Don’t Kill This Messenger

Published: October 31, 2005

I’d be willing to wager that many of you have had some less than desirable experiences when dealing with the mainstream media. A reporter may have quoted you out of context, twisting the meaning of your statement so it was beyond recognition. If you are a campus police chief, your officers may have encountered journalists who put themselves in harm’s way just for a good camera shot. If you’re an administrator, a local newspaper may have reported blatant falsehoods about your institution that were never retracted.

Yes, there are plenty of “news” organizations out there willing to do practically anything to sell papers or airtime. Others on both the right and left, while perhaps not intentionally biased, may unconsciously bring their own agendas to their stories.

Then of course, as campus administrators or police officials you have to work with school boards, nurses unions, teachers unions, students, patients, faculty members, boards of trustees, PTAs, employees, elected officials, clergy and a whole host of other constituents whose experiences and beliefs shape their reactions to everything they see on television or read in the papers. The potential for them to misinterpret what you say or do is very real.

Knowing this, it’s understandable that you might consider Campus Safety (CS) magazine to be just another publication that shouldn’t be trusted.

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But I encourage you to keep an open mind. There is a big difference between us and the other guys because CS is a trade publication dedicated to helping you.

We do this by reporting the reality rather than the hype and keeping our focus on solutions. It is our goal to provide you with the most accurate information and create a dialogue that will enable campus administrators and police chiefs to share best practices coast to coast.

Of course, before we can discuss solutions, we have to uncover the problems. Because of this, we won’t shy away from reporting on controversial issues that might push some buttons.

As CS’ new executive editor, I can’t guarantee you’ll always like what we cover. But diverse opinions, whether you agree with them or not, are excellent sources of fresh perspectives and ideas. In fact, if CS didn’t cover these topics, we wouldn’t be doing our jobs. Besides, wouldn’t you rather face a problem you knew about rather than one that took you by surprise?

Our goal is to provide you with a forum where you can honestly discuss solutions to problems before they happen. That means concentrating not only on incident response, but also on prevention and detection.

If anything, the tragedies of 9/11 and this year’s hurricanes have taught us that detection, prevention and preparation are critical factors that cannot be overlooked. Knowing what solutions to adopt, however, can be confusing because there are so many available.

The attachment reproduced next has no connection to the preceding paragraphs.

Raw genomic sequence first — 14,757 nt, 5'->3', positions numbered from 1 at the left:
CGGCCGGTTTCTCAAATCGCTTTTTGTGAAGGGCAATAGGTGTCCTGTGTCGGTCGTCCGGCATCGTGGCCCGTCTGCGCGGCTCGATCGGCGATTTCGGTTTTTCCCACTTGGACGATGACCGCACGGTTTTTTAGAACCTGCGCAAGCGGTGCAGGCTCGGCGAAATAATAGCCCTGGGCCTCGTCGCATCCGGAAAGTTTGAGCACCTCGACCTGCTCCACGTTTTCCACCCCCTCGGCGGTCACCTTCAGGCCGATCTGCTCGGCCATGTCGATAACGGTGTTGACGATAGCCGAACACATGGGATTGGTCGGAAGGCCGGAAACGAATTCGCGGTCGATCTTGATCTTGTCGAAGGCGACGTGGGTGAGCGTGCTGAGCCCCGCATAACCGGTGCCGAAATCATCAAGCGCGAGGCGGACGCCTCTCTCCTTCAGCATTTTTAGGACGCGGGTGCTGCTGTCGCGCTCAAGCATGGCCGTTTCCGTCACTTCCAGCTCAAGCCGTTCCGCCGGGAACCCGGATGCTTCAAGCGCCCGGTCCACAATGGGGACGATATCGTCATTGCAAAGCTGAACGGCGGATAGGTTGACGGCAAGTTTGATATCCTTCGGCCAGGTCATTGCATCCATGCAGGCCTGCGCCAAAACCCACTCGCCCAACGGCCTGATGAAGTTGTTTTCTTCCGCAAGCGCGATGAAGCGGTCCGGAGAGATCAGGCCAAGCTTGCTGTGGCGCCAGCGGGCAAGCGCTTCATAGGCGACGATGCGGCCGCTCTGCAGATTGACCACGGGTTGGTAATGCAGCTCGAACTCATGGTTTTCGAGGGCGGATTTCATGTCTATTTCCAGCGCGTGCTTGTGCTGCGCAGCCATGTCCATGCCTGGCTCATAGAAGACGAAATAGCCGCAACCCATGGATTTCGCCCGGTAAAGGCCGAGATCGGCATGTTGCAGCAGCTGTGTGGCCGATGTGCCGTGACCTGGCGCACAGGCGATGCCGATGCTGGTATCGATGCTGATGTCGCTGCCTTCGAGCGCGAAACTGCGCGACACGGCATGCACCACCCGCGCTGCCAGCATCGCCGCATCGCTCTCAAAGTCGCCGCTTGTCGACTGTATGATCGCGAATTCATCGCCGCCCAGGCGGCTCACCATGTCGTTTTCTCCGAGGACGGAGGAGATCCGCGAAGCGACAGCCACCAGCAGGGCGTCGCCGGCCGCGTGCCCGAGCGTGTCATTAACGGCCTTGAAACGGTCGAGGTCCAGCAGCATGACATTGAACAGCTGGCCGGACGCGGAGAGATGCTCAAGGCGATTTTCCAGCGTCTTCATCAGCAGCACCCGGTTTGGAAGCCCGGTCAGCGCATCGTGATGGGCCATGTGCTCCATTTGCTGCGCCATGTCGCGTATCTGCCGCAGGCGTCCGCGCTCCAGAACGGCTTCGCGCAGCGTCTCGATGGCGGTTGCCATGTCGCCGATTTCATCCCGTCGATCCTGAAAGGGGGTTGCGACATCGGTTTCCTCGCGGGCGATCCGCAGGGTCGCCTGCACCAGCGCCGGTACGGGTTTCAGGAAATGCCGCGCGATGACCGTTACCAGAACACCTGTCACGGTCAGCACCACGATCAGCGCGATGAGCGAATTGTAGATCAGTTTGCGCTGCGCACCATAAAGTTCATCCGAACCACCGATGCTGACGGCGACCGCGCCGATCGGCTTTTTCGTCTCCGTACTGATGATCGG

I recently attended a trade show in Orlando, Fla., where more than 800 companies from all over the world were displaying thousands of security-related products and services – from background checks to guard shacks, electronic security equipment, weapons detection, uniforms and armored vehicles. You could get a headache just trying to see it all, let alone determine the appropriate applications.

This is one of the many situations where CS can help. Our mission is to provide you with the information you need to sort through the alternatives and make informed decisions about people, policies, procedures and purchases.

For example, your university, hospital or school may regularly experience the pesky, yet common problem of doors being left unlocked or propped open late in the evening. If one of the doors in question leads to a nuclear reactor, you just might have a significant vulnerability on your hands.

The solution: Possibly the combination of a posted armed guard, thick concrete bollards and an integrated CCTV/biometrics access control system monitoring the building’s perimeter doors, in addition to measures mandated by the Nuclear Regulatory Commission.

With other campuses, this scenario still poses a risk, albeit more from theft and vandalism. The solution might be to simply enforce access policies that already exist. An unarmed on-campus guard making regular rounds or an upgraded alarm system are other options.

Discussions on topics like these will make campuses throughout our nation better prepared to face the future. Addressing these challenges, in addition to the funding, compliance, risk management, political and legislative concerns that invariably come with the territory, will also be a high priority for CS.

There is much to do in the campus security arena, and I believe the right publication can help to create a community that fosters the healthy exchange of best practices our industry needs. CS strives to be that publication.

I look forward to serving you

Robin Hattersley Gray is executive editor of Campus Safety.She can be reached at

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Tagged with: Features

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Strategy & Planning Series
Strategy & Planning Series
Strategy & Planning Series
Strategy & Planning Series